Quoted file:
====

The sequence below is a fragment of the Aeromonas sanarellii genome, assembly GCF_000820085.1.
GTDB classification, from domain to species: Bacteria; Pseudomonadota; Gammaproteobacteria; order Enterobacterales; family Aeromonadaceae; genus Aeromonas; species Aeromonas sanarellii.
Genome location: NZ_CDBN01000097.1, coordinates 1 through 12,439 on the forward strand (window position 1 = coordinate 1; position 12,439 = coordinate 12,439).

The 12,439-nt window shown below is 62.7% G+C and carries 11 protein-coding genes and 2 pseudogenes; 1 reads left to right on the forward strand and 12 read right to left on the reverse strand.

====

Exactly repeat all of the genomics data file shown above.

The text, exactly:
The sequence below is a fragment of the Aeromonas sanarellii genome, assembly GCF_000820085.1.
GTDB classification, from domain to species: Bacteria; Pseudomonadota; Gammaproteobacteria; order Enterobacterales; family Aeromonadaceae; genus Aeromonas; species Aeromonas sanarellii.
Genome location: NZ_CDBN01000097.1, coordinates 1 through 12,439 on the forward strand (window position 1 = coordinate 1; position 12,439 = coordinate 12,439).

The 12,439-nt window shown below is 62.7% G+C and carries 11 protein-coding genes and 2 pseudogenes; 1 reads left to right on the forward strand and 12 read right to left on the reverse strand.